Artificial Culture is an examination of the articulation, construction, and representation of "the artificial" in contemporary popular cultural texts, especially science fiction films and novels. The book argues that today we live in an artificial culture due to the deep and inextricable relationship between people, our bodies, and technology at large. While the artificial is often imagined as outside of the natural order and thus also beyond the realm of humanity, paradoxically, artificial concepts are simultaneously produced and constructed by human ideas and labor. The artificial can thus act as a boundary point against which we as a culture can measure what it means to be human. Science fiction feature films and novels, and other related media, frequently and provocatively deploy ideas of the artificial in ways which the lines between people, our bodies, spaces and culture more broadly blur and, at times, dissolve. Building on the rich foundational work on the figures of the cyborg and posthuman, this book situates the artificial in similar terms, but from a nevertheless distinctly different viewpoint.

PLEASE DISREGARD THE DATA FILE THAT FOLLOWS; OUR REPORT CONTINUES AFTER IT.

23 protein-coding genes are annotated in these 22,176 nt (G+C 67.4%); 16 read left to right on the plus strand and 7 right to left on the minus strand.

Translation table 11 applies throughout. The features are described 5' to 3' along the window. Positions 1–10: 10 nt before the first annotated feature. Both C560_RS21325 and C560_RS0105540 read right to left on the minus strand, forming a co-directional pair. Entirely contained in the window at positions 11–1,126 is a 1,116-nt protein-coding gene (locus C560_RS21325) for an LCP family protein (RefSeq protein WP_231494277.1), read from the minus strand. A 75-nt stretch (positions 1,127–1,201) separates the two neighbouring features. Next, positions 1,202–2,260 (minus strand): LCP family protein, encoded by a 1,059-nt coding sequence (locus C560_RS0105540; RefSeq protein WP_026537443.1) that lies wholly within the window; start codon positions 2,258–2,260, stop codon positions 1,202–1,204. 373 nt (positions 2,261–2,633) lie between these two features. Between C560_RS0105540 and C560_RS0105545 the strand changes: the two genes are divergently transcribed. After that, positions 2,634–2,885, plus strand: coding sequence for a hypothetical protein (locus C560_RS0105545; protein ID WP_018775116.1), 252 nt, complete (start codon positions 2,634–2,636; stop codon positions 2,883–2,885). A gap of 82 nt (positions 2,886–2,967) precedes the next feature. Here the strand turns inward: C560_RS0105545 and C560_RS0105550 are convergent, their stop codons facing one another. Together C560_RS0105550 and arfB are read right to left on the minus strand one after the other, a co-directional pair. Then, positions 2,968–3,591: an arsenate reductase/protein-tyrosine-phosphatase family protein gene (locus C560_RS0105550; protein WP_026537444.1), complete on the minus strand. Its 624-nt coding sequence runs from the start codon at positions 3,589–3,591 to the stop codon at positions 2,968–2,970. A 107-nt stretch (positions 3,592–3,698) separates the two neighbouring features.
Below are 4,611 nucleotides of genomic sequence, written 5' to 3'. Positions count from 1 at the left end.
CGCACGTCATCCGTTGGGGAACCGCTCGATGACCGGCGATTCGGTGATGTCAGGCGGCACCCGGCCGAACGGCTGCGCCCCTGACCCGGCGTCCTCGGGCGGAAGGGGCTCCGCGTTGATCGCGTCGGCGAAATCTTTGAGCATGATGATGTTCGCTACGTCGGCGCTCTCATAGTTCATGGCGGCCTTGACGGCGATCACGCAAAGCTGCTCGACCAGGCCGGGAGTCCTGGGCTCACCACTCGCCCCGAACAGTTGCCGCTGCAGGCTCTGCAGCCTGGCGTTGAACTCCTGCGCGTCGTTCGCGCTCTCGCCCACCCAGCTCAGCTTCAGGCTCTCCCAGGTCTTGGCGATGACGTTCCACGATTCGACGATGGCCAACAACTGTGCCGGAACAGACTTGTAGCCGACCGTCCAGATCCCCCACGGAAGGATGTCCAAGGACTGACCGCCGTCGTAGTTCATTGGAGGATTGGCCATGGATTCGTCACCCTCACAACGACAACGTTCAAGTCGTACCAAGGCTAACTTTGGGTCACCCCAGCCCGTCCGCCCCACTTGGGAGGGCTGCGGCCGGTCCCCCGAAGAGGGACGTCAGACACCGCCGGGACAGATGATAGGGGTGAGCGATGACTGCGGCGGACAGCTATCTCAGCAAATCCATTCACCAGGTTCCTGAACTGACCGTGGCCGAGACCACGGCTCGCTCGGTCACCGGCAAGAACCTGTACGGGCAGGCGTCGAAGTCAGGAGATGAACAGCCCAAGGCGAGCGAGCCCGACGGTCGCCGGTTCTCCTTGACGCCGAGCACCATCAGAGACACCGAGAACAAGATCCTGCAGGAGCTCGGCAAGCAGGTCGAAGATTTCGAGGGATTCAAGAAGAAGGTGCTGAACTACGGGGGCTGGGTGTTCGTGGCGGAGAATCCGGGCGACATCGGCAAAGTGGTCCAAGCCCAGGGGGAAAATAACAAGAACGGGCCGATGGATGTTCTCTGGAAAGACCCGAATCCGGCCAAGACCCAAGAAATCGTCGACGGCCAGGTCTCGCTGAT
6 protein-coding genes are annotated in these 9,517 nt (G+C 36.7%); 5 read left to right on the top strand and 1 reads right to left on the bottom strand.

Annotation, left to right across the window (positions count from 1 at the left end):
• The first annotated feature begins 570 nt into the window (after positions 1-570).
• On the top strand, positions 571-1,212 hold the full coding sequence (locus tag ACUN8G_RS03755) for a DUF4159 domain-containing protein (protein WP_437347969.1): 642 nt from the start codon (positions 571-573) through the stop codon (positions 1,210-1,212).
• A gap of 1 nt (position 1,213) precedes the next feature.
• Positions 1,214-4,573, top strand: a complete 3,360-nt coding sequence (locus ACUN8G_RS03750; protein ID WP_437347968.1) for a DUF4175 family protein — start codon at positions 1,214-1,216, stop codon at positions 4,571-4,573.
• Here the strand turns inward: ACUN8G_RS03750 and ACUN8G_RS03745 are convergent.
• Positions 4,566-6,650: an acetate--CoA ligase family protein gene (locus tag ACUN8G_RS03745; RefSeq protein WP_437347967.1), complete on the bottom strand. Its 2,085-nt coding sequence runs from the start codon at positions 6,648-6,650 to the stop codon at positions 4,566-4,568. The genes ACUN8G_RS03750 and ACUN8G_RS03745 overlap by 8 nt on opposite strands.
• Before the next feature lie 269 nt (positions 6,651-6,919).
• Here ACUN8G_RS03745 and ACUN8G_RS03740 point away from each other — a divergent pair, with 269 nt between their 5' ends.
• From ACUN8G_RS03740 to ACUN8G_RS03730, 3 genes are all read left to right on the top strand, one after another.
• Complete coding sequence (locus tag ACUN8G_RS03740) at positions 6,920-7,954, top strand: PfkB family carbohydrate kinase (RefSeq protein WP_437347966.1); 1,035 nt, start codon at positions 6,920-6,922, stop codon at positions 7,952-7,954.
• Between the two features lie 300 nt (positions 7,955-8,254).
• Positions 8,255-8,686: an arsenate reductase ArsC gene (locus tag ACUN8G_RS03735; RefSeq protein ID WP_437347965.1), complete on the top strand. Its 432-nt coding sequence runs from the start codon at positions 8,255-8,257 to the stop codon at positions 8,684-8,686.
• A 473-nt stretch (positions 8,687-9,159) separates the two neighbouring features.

After examining ideas of the artificial as deployed in film, novels and other digital contexts, this study concludes that we are now part of an artificial culture entailing a matrix which, rather than separating minds and bodies, or humanity and the digital, reinforces the symbiotic connection between identities, bodies, and technologies.